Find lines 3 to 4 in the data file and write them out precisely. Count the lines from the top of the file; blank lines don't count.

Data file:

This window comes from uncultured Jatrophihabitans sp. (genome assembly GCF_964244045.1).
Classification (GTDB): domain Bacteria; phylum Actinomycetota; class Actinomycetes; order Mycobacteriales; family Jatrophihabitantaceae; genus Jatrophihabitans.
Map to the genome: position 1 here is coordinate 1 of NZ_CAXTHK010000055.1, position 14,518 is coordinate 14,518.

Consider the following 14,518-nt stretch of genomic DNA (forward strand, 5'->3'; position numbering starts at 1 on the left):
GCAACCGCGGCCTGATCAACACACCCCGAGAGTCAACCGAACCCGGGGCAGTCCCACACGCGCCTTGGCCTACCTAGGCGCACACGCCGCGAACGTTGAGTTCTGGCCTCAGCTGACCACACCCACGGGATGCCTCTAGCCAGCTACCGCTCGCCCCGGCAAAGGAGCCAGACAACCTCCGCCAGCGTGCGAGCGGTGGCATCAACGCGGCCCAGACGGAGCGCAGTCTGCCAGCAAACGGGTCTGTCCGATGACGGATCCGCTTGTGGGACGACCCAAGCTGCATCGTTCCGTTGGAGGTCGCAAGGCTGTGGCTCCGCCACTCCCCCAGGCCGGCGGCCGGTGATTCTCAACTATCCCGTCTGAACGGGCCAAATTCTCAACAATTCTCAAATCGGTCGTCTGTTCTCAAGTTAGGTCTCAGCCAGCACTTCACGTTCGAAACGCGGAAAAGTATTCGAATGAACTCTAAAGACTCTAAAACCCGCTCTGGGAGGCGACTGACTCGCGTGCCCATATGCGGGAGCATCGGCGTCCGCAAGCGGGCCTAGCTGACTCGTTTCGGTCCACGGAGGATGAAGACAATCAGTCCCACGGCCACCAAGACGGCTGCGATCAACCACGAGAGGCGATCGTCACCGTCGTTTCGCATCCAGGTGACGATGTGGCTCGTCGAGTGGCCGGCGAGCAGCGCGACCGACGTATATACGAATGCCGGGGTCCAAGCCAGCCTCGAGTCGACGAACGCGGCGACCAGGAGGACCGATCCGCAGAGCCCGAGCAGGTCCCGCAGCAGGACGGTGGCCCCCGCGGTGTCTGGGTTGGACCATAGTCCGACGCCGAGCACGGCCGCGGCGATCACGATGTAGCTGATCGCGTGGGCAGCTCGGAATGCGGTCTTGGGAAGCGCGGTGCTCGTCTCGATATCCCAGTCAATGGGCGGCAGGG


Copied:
Map to the genome: position 1 here is coordinate 1 of NZ_CAXTHK010000055.1, position 14,518 is coordinate 14,518.

Consider the following 14,518-nt stretch of genomic DNA (forward strand, 5'->3'; position numbering starts at 1 on the left):